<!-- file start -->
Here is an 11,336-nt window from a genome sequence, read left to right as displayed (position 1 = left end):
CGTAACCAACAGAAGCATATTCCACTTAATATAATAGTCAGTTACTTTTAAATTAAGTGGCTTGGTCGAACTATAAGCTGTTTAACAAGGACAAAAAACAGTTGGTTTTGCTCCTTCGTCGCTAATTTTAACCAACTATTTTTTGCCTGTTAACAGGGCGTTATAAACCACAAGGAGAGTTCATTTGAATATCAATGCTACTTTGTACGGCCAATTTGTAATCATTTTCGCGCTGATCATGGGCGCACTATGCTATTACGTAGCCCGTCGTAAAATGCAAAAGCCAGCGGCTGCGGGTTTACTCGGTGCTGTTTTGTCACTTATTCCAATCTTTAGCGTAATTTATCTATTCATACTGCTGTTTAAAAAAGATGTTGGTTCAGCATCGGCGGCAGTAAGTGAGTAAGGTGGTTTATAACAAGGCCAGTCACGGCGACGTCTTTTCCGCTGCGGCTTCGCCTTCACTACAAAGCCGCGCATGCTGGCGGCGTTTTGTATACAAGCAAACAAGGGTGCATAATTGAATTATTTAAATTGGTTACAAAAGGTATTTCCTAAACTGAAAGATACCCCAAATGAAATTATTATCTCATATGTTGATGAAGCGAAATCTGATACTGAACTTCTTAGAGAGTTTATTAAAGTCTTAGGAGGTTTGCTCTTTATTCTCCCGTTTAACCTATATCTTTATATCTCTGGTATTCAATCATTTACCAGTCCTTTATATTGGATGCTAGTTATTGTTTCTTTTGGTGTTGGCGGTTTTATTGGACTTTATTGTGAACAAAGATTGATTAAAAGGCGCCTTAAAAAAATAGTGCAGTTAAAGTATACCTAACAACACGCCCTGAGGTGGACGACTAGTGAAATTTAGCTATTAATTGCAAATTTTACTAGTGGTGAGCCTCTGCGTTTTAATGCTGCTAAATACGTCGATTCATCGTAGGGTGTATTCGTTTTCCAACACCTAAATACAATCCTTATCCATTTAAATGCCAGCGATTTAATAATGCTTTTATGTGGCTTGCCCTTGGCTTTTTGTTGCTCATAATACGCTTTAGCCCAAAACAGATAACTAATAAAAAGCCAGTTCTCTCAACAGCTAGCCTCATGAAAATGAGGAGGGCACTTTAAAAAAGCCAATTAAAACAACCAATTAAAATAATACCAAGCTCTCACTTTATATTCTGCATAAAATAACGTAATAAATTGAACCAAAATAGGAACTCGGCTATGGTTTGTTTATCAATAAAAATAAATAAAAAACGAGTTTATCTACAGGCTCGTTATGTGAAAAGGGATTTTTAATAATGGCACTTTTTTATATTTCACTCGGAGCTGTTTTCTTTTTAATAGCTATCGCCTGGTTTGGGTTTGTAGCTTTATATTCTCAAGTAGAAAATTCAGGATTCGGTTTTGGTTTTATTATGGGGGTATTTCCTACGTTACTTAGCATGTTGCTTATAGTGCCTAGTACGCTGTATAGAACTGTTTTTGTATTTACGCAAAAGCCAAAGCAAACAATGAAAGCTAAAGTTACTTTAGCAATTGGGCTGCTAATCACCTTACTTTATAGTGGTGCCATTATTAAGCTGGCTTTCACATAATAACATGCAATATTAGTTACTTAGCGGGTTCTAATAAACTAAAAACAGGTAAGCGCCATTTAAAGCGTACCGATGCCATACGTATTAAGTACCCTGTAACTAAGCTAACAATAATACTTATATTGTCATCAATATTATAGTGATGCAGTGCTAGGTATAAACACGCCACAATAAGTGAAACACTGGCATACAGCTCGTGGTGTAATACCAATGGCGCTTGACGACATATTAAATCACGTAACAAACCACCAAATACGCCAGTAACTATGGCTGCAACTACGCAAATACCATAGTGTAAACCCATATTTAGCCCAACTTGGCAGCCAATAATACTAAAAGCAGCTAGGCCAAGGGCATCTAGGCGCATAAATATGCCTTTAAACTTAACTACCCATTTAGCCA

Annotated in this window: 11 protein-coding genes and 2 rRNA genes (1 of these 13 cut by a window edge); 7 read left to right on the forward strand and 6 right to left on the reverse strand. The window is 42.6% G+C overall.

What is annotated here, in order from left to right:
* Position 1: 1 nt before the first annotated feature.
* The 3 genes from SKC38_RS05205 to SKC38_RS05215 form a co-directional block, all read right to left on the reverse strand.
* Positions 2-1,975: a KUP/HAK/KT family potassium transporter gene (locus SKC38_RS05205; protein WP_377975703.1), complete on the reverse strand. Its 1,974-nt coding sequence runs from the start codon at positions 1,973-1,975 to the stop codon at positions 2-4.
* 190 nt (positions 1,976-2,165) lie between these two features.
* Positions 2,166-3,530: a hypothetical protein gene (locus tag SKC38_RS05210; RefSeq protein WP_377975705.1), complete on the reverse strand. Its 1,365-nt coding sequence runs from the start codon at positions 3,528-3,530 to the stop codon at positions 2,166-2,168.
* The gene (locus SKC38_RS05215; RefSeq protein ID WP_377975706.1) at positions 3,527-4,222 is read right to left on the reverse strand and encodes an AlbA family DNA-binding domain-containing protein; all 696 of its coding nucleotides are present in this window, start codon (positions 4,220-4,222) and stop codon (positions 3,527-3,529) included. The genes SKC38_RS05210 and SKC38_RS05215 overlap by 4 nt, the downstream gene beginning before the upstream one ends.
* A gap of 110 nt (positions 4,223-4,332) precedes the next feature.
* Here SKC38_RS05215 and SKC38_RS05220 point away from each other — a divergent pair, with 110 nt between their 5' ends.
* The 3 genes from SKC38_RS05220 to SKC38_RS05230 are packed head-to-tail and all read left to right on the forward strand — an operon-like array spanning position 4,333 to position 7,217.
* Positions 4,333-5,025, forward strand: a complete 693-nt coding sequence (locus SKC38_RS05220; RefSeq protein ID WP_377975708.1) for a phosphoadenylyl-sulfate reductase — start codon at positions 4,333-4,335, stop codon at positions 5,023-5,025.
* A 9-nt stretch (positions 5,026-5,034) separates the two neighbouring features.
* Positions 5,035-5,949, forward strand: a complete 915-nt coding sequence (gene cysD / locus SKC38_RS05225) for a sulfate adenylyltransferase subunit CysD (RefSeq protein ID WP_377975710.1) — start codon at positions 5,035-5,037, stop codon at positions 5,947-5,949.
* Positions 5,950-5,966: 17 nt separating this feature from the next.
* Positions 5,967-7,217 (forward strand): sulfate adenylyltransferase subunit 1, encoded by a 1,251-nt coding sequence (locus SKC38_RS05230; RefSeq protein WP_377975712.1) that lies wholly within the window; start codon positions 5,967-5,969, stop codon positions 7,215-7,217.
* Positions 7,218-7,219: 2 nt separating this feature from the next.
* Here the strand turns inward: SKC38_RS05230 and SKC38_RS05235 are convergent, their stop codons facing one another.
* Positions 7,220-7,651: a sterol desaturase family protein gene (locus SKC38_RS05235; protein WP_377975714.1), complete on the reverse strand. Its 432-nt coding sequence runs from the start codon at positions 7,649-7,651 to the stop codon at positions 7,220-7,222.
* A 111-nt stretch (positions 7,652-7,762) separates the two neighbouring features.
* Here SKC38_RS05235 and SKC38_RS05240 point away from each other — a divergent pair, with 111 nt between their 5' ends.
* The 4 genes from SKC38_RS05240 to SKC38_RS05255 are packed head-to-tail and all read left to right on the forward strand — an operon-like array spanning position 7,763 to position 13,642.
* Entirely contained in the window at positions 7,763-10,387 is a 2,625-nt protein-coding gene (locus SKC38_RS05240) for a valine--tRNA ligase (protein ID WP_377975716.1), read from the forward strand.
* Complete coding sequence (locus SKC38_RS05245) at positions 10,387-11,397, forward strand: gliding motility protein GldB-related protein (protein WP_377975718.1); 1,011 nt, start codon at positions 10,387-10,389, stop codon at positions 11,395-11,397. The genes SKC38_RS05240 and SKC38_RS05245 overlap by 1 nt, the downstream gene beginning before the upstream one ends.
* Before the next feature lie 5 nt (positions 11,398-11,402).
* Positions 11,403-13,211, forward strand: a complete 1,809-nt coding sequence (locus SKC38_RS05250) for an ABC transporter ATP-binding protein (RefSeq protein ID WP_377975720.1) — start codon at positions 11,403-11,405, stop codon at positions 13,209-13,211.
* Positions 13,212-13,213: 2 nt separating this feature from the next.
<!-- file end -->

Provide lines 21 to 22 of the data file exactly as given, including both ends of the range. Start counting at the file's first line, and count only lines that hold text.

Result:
* Positions 7,220-7,651: a sterol desaturase family protein gene (locus SKC38_RS05235; protein WP_377975714.1), complete on the reverse strand. Its 432-nt coding sequence runs from the start codon at positions 7,649-7,651 to the stop codon at positions 7,220-7,222.
* A 111-nt stretch (positions 7,652-7,762) separates the two neighbouring features.